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Panasonic Lumix S1R: the complete review 2020

More than ten years after being the pioneer of hybrids, Panasonic joined Sony, Nikon and Canon a little later in the battle for full-frame sensor hybrid cameras. The S1R is the device of all superlatives: cut with a billhook, this big box is the most solid of its kind, ultra rich in pixels (47 Mpix!), Technically advanced, hyper equipped (SD + XQD, double stab , etc.). The question was therefore to know what its limits are and whether Panasonic has what it takes to make a place for itself in a market where players are competing more and more fiercely for a volume of sales of housing in free fall. So, is this S1R perfect?

The Incredible Hulk

If this case were a superhero, it would undoubtedly be “Hulk”, less green, but just as resistant. Wide and angular, it is the heaviest, widest and most shielded of the full-frame sensor hybrids. If you are an experienced photographer, you can compare it to a full-frame SLR in terms of handling, like the Nikon D850.

A format which contrasts with the general approach of the hybrids which played, from their beginnings in 2008, on their lower weight and on their greater compactness compared to the reflex. Panasonic has started to break the compactness doctrine with its excellent Lumix G9, a massive Micro 4/3 sensor housing that foreshadows S1R. The reason for this “return” to a more reflex format is due to the better balance with the heaviest optics and the greater resistance of the format.

Pushing further than the G9 in search of solidity, the S1R gives confidence to backpacking photographers from the first contact with the massive grip. All in angles, the Panasonic tank was the subject of all the attention from the engineers to come and tickle the SLRs from Canon and Nikon. If our review of a few weeks cannot allow us to affirm that the bet is fulfilled – it takes months of review to be categorical – we are however confident. In the clip below produced by Panasonic UK, an S1R is badly mistreated. We handled the camera a few days after filming and apart from some signs of wear and a piece of a wheel showing the marks of the fire, the camera still worked like a clock.

(Embed) https://www.youtube.com/watch?v=QfyjUBmgTI0 (/ embed)

It is not only a performance for an outsider, but it is also a lesson given to Canon and Nikon because Panasonic seems here to deliver the same level of resistance (or a little more) than the pro SLRs of the two giants, but with a adjustable screen on hinges. If you are clumsy and afraid of the fragility of hybrids (we are thinking in particular of the first two generations of Alpha A7), the S1R and its brother the S1 should put you at ease!

Beautiful mechanics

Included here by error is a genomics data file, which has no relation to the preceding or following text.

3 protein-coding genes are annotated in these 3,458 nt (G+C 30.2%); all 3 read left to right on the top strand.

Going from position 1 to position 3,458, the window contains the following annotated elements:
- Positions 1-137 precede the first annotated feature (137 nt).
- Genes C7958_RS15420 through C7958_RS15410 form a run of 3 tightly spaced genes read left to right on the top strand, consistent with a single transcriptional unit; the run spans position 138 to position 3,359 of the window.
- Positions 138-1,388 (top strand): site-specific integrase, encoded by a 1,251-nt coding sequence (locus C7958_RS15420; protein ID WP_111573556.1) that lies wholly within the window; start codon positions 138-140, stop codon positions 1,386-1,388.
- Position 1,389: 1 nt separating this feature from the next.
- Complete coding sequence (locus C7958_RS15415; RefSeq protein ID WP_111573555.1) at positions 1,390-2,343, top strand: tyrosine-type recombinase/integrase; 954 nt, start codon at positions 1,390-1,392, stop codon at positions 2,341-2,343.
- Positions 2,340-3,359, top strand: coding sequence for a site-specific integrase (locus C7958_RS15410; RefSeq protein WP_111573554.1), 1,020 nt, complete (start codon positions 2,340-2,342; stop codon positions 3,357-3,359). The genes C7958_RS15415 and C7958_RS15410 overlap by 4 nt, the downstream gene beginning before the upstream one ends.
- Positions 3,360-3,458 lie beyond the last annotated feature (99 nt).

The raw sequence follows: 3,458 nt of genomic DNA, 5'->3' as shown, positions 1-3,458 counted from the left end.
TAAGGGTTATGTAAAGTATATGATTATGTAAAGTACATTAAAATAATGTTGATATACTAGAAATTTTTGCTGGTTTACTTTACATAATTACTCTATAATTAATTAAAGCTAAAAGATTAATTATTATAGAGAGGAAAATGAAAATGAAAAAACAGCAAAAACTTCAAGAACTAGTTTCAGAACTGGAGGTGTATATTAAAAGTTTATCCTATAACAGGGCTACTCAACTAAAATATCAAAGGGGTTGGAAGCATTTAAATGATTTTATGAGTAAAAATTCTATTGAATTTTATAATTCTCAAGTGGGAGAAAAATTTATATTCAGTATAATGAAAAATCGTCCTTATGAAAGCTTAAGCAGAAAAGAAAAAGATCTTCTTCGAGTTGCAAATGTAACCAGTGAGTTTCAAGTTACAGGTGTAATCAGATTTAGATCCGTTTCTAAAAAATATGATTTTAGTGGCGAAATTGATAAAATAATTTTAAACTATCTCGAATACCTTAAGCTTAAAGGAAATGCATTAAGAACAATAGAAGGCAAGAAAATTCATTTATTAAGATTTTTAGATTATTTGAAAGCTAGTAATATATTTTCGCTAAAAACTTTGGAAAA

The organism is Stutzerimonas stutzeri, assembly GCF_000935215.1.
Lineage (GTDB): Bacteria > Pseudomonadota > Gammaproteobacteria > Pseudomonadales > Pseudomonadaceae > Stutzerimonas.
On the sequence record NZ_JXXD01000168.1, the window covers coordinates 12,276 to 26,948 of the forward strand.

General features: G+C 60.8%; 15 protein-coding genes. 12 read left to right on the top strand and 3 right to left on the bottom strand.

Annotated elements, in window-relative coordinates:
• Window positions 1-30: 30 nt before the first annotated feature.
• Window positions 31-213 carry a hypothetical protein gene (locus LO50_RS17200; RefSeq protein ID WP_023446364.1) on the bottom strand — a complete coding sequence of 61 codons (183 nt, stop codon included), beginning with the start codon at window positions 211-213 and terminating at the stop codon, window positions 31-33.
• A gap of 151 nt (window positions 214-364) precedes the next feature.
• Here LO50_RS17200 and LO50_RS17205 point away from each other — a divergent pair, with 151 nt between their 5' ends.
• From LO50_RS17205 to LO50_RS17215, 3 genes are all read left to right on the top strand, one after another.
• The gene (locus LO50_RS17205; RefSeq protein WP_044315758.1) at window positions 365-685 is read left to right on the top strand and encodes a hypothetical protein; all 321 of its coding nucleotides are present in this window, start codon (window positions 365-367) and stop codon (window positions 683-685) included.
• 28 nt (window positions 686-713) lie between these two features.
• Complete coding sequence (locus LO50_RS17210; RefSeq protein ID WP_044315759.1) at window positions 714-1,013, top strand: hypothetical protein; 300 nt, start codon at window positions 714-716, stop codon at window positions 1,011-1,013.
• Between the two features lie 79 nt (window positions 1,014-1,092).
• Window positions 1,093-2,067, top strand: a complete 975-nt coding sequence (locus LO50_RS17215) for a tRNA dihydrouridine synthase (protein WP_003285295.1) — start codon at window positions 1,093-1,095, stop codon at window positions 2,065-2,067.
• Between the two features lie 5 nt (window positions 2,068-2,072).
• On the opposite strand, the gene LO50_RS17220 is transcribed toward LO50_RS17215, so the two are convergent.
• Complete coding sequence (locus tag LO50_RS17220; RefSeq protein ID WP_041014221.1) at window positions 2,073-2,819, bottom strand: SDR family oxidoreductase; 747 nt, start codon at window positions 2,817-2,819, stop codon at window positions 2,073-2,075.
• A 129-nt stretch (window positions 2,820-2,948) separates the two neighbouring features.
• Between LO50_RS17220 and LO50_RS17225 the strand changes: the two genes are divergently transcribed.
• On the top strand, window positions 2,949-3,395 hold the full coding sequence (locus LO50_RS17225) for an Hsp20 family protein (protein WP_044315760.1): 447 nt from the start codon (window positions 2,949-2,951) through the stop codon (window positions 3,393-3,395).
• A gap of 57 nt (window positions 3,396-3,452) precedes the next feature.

Ultra modern with its high definition mode by moving the sensor, its 6K burst, etc. however, the S1R has a very mechanical feel. Panasonic has indeed focused on the buttons, knobs and levers to give them that slightly rough touch. Contrary to a “lifestyle” box like the Leica CL, the Panasonic Lumix S1R has this “old-fashioned” side where everything can be adjusted blindly (or almost) without a screen, provided you know its housing.

The other side of the coin is that the S1R is a little more “physical”, because not only is it heavy, but above all it sometimes requires a little more effort on the joints side to change a setting. Fortunately for the lazy, The device is also widely controllable from the touch screen, an area in which Panasonic has become master thanks to its consumer models of Lumix G. The menus are the clearest and easiest to handle in a way touch – hello Sony!

From 47 to 187 Mpix, an image monster

Lacking a low-pass filter, the S1R’s 47 Mpix sensor is a definition monster. Not only does it offer the second best image definition in the world of full-format hybrids after the Sony A7R Mark IV (61 Mpix), but it also benefits from a very high definition mode of 187 Mpix.

As we told you about when we got started, this function which assembles several images after micro-displacements of the sensor is limited in use (tripod, no movement, stationary subject, constant light). But it offers studio photographers like packshot or still life the definition of medium format for a fraction of the price.

The image quality of this sensor, we have already partially discovered with the Leica Q2 which integrates it. If the color rendering engines differ a little, the results are more or less the same. And they are very good: the pictures are very rich in details, the colors just even in low light … all in RAW. Indeed, without being bad, the JPEG rendering engine in “Normal” mode is sometimes timid, probably to limit the aliasing effects caused by the absence of the low-pass filter. A treatment that slightly harms the punch that RAW files express naturally. Nothing serious and the JPEGs are perfectly usable, but know that the sensor is damn under the pedal when working in RAW.